As I have said before, my bias was always to play rather than hit balls unless I was working on a swing change. I would arrive at the course around 9:30 and have a comprehensive practice until my 11:30 tee time. That practice would include long lag putts, six-foot putts, very high, very short lob shots over bunkers, longer pitch shots, bunker shots and chip shots.

Then, with the juices flowing, I’d go to work on my full swing beginning with my sand wedge to 100-yard targets. Then a short iron, a mid iron, a long iron, a fairway wood and the driver. Tuned up, I would throttle things back by hitting 60 degree wedges at targets inside of 60 yards without knowing the yardages; it was all by sight and feel.

And then I would go to the tee. If I was playing with others, I would treat the round as practice for playing in pro-ams. If I was playing by myself — which happened a lot at 11:30 in the dead of summer — I would hit all kinds of extra shots so that I didn’t run up the back of the groups playing in front of me. I rarely played through those groups because I was in no hurry to leave the golf course; I was only too happy to be able to hit two drives, two approach shots, extra bunker shots and putts.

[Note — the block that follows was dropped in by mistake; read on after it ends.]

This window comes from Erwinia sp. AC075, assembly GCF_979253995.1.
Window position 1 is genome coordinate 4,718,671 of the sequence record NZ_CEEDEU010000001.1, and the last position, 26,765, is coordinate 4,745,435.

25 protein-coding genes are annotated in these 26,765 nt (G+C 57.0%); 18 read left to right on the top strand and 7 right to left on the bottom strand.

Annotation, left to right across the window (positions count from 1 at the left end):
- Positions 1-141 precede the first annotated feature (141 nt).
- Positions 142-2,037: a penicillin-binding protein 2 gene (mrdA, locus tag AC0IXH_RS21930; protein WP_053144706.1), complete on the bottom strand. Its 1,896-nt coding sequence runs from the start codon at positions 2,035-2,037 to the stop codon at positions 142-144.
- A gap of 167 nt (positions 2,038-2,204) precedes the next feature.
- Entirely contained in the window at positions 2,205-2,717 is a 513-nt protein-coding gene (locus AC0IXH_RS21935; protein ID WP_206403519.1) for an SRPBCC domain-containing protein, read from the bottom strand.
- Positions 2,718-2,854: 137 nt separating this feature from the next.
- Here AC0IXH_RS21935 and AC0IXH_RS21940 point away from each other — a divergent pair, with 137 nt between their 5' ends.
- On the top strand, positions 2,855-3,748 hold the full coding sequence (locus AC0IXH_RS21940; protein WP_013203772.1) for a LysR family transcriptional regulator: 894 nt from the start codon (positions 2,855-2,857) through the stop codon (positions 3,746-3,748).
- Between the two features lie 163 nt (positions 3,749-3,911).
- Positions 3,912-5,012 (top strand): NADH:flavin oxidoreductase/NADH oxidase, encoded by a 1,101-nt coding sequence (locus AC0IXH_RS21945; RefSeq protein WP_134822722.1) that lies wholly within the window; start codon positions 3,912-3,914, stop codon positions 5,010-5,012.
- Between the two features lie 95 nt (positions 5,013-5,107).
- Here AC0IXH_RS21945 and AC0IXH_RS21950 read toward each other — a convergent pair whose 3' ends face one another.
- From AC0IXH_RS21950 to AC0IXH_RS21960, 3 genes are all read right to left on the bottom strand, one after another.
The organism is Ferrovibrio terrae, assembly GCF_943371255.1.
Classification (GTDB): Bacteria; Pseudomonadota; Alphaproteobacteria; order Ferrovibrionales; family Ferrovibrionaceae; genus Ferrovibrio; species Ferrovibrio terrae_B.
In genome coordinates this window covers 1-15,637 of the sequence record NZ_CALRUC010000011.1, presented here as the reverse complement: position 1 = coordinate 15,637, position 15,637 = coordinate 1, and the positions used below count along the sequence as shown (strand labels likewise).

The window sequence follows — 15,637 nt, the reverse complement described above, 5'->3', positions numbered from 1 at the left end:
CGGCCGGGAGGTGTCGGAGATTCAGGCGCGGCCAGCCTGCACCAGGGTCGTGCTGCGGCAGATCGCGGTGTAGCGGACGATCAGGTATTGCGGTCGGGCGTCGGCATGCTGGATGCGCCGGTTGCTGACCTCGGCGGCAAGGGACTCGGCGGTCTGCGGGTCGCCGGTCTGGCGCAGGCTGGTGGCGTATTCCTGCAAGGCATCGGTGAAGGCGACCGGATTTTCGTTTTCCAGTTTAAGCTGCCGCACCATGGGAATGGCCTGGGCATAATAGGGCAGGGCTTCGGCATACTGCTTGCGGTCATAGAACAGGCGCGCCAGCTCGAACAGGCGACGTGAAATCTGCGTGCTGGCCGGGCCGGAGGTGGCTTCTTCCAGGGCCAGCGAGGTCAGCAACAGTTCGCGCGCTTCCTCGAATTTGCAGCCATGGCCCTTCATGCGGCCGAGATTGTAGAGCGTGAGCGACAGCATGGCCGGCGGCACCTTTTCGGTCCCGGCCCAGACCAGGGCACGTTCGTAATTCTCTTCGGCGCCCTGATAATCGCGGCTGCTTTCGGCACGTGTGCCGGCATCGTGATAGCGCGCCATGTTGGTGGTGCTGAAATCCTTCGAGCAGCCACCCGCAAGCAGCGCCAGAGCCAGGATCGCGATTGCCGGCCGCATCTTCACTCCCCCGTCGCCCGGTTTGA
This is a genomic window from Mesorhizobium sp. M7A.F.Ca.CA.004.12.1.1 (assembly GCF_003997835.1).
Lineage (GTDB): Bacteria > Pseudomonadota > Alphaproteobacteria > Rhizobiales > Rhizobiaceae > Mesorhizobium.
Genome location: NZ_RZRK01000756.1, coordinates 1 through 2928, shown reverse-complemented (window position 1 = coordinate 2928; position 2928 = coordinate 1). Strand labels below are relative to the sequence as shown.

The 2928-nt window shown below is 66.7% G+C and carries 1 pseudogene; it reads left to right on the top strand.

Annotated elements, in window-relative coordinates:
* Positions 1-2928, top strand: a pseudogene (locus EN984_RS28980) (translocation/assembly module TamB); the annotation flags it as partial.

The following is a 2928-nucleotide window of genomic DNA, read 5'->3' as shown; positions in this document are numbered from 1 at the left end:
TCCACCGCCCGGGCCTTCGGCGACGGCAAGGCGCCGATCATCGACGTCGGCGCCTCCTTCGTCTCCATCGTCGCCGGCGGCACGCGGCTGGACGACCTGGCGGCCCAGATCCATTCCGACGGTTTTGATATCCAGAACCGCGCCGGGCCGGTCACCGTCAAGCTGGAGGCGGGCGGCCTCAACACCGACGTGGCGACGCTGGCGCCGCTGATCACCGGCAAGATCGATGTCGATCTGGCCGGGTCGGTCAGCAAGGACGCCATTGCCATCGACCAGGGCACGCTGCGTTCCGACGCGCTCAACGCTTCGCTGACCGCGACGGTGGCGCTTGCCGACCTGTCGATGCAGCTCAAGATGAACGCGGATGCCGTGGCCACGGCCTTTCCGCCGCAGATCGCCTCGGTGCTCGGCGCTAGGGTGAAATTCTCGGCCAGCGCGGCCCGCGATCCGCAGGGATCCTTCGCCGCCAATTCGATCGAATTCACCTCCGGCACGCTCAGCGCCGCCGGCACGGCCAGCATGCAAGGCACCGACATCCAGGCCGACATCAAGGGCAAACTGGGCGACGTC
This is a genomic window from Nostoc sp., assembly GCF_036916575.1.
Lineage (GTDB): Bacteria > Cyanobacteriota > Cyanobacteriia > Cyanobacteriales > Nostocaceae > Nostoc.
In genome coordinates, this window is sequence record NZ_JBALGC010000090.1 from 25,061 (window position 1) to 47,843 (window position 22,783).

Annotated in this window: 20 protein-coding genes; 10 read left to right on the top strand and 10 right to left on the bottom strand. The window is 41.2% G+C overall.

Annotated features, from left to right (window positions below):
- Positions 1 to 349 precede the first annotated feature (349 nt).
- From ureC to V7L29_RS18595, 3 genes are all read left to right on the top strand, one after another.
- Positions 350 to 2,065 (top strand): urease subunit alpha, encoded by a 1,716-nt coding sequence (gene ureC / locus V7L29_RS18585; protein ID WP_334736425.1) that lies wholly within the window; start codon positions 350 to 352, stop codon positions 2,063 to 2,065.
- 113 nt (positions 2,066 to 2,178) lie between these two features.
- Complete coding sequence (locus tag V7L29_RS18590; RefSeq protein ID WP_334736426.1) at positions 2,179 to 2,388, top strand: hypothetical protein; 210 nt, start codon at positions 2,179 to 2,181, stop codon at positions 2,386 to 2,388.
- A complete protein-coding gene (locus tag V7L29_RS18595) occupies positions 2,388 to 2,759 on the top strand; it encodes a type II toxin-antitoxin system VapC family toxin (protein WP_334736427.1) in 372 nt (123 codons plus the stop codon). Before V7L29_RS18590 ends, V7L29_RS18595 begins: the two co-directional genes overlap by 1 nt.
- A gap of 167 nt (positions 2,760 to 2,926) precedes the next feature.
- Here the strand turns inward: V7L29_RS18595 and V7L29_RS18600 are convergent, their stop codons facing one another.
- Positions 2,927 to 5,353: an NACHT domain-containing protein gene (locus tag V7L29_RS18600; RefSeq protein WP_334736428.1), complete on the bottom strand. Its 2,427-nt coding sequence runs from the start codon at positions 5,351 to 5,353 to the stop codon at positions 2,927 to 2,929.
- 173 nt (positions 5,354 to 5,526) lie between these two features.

The round finished, I would go to the range afterward and hit balls until 4:30 or 5:00. I was always working on flushing out “the” feel I was searching for in my swing. You can make all manner of good looking swings on the course, but it takes the solitude and repetition of the range to feel the nuance of the swing and then imprint that feel in your sensory awareness.

My day on the course done, I would go home, change into my running gear and head down to the fitness center. Because I was pretty flexible and had good range of motion, I almost always ran on the treadmills and almost always for six miles. I wasn’t working on speed, I was working on endurance. So I would run 9-minute miles six nights a week. Because my golf muscles were fairly well developed and exercised from playing and hitting balls every day, I rarely did any weight training (I would do more if I had it to do over again).

I would shower at the club, go home to my reward of one frosty beer per night and eat dinner around 7. After dinner, we’d watch television until around 10ish and then get ready for bed. This was six days a week.

Sunday was my day of rest from playing and running. I would hit most of a basket of balls Sunday morning and then be home in time for lunch and the start of the PGA Tour broadcast. It was very relaxing to watch the dream and loaf on the couch.